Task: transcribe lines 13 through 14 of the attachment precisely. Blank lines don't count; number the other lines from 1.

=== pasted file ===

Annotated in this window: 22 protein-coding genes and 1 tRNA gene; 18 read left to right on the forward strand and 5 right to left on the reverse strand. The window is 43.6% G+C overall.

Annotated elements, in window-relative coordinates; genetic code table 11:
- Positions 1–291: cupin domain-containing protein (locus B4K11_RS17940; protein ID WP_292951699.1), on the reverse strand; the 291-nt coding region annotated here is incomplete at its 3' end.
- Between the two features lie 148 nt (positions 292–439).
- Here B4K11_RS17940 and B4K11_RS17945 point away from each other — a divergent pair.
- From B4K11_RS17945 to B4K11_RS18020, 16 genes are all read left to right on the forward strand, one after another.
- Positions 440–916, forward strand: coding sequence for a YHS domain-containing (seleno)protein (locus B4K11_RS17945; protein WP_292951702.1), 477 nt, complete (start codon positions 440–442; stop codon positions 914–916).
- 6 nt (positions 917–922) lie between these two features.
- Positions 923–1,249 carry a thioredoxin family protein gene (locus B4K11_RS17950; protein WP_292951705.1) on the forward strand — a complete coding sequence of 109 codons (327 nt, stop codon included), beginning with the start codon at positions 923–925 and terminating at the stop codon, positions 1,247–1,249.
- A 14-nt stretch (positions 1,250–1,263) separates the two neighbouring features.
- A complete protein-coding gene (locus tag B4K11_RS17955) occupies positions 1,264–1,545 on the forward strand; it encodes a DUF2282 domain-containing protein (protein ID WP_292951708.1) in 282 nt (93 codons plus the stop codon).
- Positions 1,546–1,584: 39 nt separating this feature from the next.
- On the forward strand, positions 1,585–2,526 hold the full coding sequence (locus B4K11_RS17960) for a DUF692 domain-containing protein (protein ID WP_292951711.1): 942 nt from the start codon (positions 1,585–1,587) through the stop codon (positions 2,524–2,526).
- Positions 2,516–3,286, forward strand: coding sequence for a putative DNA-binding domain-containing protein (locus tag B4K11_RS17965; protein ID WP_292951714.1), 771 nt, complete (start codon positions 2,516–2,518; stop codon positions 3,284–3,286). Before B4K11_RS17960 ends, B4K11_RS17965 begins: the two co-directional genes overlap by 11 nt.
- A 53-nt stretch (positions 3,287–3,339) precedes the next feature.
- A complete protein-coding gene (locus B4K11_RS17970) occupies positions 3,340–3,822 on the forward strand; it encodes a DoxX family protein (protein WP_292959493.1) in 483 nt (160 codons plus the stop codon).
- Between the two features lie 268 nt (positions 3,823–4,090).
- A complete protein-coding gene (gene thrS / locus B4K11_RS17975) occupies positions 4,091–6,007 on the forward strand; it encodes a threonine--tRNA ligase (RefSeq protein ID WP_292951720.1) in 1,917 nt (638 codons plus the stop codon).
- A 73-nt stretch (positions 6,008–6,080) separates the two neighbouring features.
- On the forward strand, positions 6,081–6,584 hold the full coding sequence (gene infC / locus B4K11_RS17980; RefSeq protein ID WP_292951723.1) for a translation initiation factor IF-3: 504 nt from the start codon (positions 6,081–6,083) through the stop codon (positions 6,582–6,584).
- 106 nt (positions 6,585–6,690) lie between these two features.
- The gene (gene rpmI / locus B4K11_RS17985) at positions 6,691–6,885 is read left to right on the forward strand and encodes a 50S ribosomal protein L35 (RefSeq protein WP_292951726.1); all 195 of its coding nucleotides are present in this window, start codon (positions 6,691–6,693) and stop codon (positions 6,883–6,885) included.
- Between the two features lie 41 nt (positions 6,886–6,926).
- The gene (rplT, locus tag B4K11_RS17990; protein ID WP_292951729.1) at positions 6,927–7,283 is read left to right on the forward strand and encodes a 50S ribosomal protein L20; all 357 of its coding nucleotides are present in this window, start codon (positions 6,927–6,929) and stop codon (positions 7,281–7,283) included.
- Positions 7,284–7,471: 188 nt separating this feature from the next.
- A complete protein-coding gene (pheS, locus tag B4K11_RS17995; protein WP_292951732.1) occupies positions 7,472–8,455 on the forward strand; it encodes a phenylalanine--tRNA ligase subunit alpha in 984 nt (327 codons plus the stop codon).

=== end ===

- On the forward strand, positions 1,585–2,526 hold the full coding sequence (locus B4K11_RS17960) for a DUF692 domain-containing protein (protein ID WP_292951711.1): 942 nt from the start codon (positions 1,585–1,587) through the stop codon (positions 2,524–2,526).
- Positions 2,516–3,286, forward strand: coding sequence for a putative DNA-binding domain-containing protein (locus tag B4K11_RS17965; protein ID WP_292951714.1), 771 nt, complete (start codon positions 2,516–2,518; stop codon positions 3,284–3,286). Before B4K11_RS17960 ends, B4K11_RS17965 begins: the two co-directional genes overlap by 11 nt.